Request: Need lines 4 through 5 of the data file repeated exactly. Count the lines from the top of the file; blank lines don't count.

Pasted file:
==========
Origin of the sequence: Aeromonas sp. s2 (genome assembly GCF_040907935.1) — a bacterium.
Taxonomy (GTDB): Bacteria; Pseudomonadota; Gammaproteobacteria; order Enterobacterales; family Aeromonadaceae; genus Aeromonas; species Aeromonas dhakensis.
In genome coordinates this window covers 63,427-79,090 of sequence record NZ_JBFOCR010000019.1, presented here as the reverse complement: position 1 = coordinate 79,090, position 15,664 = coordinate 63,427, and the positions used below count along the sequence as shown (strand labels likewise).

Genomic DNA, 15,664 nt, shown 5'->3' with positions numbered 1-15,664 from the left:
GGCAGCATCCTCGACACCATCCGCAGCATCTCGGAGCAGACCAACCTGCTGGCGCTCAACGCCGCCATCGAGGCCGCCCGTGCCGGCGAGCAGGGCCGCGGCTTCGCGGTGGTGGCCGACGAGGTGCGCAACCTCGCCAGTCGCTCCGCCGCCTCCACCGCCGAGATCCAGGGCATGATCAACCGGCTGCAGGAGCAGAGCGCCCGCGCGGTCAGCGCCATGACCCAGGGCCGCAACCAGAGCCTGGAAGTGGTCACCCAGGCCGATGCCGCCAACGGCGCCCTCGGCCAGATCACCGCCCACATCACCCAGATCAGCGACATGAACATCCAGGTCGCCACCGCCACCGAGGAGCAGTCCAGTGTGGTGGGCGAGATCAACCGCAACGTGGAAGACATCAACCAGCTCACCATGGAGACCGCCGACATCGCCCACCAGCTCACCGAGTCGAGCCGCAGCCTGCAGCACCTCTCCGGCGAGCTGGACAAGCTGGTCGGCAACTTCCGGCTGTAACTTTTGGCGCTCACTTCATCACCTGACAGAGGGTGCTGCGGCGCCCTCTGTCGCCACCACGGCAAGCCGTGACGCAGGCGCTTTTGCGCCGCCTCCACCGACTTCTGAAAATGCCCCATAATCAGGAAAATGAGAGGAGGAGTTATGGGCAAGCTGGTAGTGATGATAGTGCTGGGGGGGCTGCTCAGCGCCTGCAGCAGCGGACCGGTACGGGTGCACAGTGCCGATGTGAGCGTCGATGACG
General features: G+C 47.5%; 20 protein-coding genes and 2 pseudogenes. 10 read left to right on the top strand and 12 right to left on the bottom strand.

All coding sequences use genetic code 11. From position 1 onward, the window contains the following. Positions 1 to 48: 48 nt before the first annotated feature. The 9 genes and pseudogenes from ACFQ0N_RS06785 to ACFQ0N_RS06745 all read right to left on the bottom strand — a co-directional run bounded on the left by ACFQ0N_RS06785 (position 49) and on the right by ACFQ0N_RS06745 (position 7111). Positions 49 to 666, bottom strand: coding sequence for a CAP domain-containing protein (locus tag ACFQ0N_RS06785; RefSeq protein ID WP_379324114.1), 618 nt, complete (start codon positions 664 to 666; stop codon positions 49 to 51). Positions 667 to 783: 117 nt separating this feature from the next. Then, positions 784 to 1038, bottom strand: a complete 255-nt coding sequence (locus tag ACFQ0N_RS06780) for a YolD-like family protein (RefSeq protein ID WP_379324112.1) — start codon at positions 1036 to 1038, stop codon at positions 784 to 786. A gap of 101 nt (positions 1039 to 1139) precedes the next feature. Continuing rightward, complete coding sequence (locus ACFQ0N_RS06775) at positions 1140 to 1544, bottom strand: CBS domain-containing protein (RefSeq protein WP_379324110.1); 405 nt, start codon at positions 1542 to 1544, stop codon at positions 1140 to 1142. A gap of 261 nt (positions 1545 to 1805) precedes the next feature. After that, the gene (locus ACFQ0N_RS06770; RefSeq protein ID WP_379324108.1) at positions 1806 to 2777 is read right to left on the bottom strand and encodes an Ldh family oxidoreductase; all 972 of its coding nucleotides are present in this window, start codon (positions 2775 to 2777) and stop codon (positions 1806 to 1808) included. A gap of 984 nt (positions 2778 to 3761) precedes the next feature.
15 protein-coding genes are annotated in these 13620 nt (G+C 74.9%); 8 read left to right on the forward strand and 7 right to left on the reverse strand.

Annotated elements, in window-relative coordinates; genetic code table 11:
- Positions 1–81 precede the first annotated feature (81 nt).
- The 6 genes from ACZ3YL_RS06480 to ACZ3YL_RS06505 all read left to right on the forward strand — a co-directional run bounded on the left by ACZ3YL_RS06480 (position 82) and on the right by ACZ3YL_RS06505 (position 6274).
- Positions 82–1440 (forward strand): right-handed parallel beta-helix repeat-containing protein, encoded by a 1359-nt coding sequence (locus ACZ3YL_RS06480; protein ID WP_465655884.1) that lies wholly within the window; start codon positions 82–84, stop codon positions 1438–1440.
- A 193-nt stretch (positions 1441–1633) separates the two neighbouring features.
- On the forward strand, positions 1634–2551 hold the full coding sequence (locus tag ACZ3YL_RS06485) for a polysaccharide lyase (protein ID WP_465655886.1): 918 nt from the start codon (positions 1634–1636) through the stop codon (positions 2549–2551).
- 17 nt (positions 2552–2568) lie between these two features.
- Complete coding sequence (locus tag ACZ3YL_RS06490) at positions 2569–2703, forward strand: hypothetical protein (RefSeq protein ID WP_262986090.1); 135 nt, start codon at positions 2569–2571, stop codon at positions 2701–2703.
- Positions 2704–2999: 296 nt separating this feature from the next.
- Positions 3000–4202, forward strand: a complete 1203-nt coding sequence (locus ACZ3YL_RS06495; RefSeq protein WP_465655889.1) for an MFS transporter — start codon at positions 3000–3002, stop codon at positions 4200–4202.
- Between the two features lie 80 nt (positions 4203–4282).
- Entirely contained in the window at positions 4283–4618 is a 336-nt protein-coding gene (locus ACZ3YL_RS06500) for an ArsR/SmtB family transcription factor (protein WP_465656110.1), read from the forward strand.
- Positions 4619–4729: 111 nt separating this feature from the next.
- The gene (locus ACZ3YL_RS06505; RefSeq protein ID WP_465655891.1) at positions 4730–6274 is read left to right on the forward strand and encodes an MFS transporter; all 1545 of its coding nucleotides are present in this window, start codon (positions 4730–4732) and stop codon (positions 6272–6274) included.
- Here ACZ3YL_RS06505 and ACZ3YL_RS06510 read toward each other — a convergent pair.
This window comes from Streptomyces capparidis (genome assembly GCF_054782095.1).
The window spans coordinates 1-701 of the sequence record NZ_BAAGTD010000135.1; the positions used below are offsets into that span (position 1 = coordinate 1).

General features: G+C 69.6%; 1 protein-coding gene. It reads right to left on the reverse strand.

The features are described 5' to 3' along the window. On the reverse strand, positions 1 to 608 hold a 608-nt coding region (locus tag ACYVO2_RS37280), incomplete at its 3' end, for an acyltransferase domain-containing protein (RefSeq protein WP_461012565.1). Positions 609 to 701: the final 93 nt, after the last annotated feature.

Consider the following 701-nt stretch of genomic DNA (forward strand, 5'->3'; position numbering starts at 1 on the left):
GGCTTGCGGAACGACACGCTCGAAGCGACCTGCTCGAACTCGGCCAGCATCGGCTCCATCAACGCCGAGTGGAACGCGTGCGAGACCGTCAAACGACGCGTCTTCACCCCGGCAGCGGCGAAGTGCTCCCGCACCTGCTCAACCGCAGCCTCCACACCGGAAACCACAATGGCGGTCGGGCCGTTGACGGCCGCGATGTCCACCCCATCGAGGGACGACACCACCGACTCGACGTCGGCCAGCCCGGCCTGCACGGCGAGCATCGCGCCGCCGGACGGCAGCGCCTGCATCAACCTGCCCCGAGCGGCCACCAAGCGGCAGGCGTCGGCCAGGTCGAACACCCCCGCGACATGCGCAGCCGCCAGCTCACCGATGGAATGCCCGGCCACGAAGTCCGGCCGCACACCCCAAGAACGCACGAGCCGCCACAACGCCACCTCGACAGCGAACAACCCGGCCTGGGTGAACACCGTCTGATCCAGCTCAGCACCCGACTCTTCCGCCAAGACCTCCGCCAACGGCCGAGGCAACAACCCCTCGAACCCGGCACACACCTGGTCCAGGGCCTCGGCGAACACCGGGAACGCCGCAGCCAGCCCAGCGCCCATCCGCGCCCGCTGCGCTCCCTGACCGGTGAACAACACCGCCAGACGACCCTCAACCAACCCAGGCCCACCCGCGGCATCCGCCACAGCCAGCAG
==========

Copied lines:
Genomic DNA, 15,664 nt, shown 5'->3' with positions numbered 1-15,664 from the left:
GGCAGCATCCTCGACACCATCCGCAGCATCTCGGAGCAGACCAACCTGCTGGCGCTCAACGCCGCCATCGAGGCCGCCCGTGCCGGCGAGCAGGGCCGCGGCTTCGCGGTGGTGGCCGACGAGGTGCGCAACCTCGCCAGTCGCTCCGCCGCCTCCACCGCCGAGATCCAGGGCATGATCAACCGGCTGCAGGAGCAGAGCGCCCGCGCGGTCAGCGCCATGACCCAGGGCCGCAACCAGAGCCTGGAAGTGGTCACCCAGGCCGATGCCGCCAACGGCGCCCTCGGCCAGATCACCGCCCACATCACCCAGATCAGCGACATGAACATCCAGGTCGCCACCGCCACCGAGGAGCAGTCCAGTGTGGTGGGCGAGATCAACCGCAACGTGGAAGACATCAACCAGCTCACCATGGAGACCGCCGACATCGCCCACCAGCTCACCGAGTCGAGCCGCAGCCTGCAGCACCTCTCCGGCGAGCTGGACAAGCTGGTCGGCAACTTCCGGCTGTAACTTTTGGCGCTCACTTCATCACCTGACAGAGGGTGCTGCGGCGCCCTCTGTCGCCACCACGGCAAGCCGTGACGCAGGCGCTTTTGCGCCGCCTCCACCGACTTCTGAAAATGCCCCATAATCAGGAAAATGAGAGGAGGAGTTATGGGCAAGCTGGTAGTGATGATAGTGCTGGGGGGGCTGCTCAGCGCCTGCAGCAGCGGACCGGTACGGGTGCACAGTGCCGATGTGAGCGTCGATGACG